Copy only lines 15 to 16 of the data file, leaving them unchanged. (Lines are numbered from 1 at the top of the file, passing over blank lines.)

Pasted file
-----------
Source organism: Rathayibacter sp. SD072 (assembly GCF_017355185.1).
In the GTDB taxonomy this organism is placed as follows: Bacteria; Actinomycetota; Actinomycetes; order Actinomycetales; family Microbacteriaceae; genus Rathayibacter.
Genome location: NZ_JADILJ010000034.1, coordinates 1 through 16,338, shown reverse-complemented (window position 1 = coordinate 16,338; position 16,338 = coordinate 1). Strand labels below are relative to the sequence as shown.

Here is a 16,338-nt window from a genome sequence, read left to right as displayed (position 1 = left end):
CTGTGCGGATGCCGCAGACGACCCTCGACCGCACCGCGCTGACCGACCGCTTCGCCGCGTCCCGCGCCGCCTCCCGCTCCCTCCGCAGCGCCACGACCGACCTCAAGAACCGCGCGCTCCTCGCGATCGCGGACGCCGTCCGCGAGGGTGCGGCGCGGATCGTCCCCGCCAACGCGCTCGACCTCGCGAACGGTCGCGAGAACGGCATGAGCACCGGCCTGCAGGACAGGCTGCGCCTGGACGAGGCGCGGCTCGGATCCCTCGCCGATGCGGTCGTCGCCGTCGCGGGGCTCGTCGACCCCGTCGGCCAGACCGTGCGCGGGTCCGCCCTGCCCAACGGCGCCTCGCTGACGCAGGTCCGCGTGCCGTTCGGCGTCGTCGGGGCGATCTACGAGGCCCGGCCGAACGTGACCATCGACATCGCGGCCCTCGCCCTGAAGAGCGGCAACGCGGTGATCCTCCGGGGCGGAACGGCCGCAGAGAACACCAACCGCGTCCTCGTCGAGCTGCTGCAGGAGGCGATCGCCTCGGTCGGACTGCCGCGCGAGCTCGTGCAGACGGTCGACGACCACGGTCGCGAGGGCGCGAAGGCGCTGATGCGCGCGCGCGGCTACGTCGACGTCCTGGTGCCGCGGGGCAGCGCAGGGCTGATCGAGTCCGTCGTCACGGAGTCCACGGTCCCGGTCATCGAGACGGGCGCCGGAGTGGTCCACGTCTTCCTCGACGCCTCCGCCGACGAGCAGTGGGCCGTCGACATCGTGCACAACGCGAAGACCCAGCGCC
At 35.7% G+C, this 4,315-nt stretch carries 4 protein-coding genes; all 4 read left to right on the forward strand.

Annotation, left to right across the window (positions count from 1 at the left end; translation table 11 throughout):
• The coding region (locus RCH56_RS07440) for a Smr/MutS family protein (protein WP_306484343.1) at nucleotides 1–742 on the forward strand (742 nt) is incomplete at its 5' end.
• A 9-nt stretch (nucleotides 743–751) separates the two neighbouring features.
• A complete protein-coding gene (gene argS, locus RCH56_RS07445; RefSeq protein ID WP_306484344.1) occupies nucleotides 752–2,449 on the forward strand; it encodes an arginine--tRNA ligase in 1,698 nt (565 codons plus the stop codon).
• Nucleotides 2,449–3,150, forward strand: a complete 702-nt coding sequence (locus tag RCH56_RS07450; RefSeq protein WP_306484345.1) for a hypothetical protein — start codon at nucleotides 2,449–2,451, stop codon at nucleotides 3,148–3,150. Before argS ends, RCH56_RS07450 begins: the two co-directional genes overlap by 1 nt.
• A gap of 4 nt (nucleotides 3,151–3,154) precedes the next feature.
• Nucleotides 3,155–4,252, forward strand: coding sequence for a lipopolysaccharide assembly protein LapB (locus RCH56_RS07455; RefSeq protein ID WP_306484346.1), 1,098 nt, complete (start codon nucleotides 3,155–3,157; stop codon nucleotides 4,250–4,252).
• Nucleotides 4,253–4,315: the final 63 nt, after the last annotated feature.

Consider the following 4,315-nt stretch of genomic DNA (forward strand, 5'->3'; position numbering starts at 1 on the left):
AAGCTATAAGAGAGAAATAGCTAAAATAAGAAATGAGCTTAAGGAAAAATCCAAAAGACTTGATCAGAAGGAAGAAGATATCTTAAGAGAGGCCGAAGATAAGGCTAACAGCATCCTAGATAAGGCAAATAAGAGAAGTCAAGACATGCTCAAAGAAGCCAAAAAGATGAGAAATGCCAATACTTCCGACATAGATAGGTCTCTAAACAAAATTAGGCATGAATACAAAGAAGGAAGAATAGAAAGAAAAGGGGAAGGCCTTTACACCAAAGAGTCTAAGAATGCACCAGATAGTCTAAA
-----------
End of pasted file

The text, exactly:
Consider the following 4,315-nt stretch of genomic DNA (forward strand, 5'->3'; position numbering starts at 1 on the left):
AAGCTATAAGAGAGAAATAGCTAAAATAAGAAATGAGCTTAAGGAAAAATCCAAAAGACTTGATCAGAAGGAAGAAGATATCTTAAGAGAGGCCGAAGATAAGGCTAACAGCATCCTAGATAAGGCAAATAAGAGAAGTCAAGACATGCTCAAAGAAGCCAAAAAGATGAGAAATGCCAATACTTCCGACATAGATAGGTCTCTAAACAAAATTAGGCATGAATACAAAGAAGGAAGAATAGAAAGAAAAGGGGAAGGCCTTTACACCAAAGAGTCTAAGAATGCACCAGATAGTCTAAA